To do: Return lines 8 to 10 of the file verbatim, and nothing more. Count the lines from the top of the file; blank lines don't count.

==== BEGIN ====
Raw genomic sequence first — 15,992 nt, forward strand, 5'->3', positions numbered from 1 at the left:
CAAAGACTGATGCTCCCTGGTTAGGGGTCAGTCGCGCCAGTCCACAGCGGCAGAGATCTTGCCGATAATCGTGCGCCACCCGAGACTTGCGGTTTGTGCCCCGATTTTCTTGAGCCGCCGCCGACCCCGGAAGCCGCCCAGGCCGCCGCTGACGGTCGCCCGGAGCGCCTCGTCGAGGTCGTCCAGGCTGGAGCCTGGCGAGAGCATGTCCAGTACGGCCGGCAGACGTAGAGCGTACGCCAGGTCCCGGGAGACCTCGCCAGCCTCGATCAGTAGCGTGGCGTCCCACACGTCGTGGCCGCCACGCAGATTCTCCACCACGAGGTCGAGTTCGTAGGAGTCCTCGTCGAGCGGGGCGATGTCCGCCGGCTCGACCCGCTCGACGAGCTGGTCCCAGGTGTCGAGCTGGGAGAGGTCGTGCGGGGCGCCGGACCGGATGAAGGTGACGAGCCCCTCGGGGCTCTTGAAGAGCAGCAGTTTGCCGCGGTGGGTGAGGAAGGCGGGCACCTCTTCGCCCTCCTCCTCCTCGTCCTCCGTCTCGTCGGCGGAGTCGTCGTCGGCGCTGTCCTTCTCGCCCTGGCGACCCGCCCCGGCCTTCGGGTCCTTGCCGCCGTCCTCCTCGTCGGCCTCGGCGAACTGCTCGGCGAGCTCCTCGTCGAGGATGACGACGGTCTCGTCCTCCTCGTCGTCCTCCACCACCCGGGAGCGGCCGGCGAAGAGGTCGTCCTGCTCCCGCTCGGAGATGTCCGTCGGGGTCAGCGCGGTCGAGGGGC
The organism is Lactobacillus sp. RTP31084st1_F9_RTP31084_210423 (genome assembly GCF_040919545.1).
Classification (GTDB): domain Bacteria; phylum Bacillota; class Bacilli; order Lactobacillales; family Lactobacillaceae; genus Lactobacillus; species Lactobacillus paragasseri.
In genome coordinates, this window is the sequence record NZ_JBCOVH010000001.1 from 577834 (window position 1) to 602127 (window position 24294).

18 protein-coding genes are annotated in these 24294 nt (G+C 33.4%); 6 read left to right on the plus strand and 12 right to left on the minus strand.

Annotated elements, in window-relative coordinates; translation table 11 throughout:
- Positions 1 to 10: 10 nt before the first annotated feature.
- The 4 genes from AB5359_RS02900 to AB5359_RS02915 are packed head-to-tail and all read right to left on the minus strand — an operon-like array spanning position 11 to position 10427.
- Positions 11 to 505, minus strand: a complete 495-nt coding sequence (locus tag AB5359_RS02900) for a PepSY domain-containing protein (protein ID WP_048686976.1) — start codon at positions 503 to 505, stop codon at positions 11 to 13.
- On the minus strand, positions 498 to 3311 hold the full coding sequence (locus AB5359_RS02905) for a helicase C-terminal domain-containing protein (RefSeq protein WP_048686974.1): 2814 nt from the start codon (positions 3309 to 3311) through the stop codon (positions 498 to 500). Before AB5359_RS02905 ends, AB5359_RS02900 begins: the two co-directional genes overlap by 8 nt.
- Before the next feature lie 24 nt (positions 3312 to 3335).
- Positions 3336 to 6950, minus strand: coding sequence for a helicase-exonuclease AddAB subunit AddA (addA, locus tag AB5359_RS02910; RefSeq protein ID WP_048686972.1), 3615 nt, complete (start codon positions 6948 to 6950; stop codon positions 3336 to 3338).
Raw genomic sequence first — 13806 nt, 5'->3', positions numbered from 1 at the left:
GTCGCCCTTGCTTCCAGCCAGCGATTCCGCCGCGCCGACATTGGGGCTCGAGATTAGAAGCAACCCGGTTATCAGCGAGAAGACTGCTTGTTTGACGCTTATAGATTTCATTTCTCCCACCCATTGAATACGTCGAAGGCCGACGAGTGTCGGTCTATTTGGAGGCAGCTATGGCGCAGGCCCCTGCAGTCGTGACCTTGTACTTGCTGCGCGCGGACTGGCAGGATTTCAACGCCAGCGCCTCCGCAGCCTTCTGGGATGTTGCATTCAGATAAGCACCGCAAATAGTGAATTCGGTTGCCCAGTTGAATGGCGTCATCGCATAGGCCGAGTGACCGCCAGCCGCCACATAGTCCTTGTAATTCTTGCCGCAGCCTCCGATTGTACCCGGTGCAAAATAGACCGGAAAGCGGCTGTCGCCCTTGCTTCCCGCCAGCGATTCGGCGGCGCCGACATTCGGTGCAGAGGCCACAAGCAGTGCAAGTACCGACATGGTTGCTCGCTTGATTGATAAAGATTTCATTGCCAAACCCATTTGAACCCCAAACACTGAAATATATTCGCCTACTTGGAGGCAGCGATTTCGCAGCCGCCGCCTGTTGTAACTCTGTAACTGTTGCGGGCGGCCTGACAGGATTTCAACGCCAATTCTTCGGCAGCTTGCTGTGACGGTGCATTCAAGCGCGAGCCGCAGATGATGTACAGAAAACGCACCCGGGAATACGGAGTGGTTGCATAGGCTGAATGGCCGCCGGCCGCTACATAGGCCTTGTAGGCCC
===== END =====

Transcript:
- Positions 1 to 10: 10 nt before the first annotated feature.
- The 4 genes from AB5359_RS02900 to AB5359_RS02915 are packed head-to-tail and all read right to left on the minus strand — an operon-like array spanning position 11 to position 10427.
- Positions 11 to 505, minus strand: a complete 495-nt coding sequence (locus tag AB5359_RS02900) for a PepSY domain-containing protein (protein ID WP_048686976.1) — start codon at positions 503 to 505, stop codon at positions 11 to 13.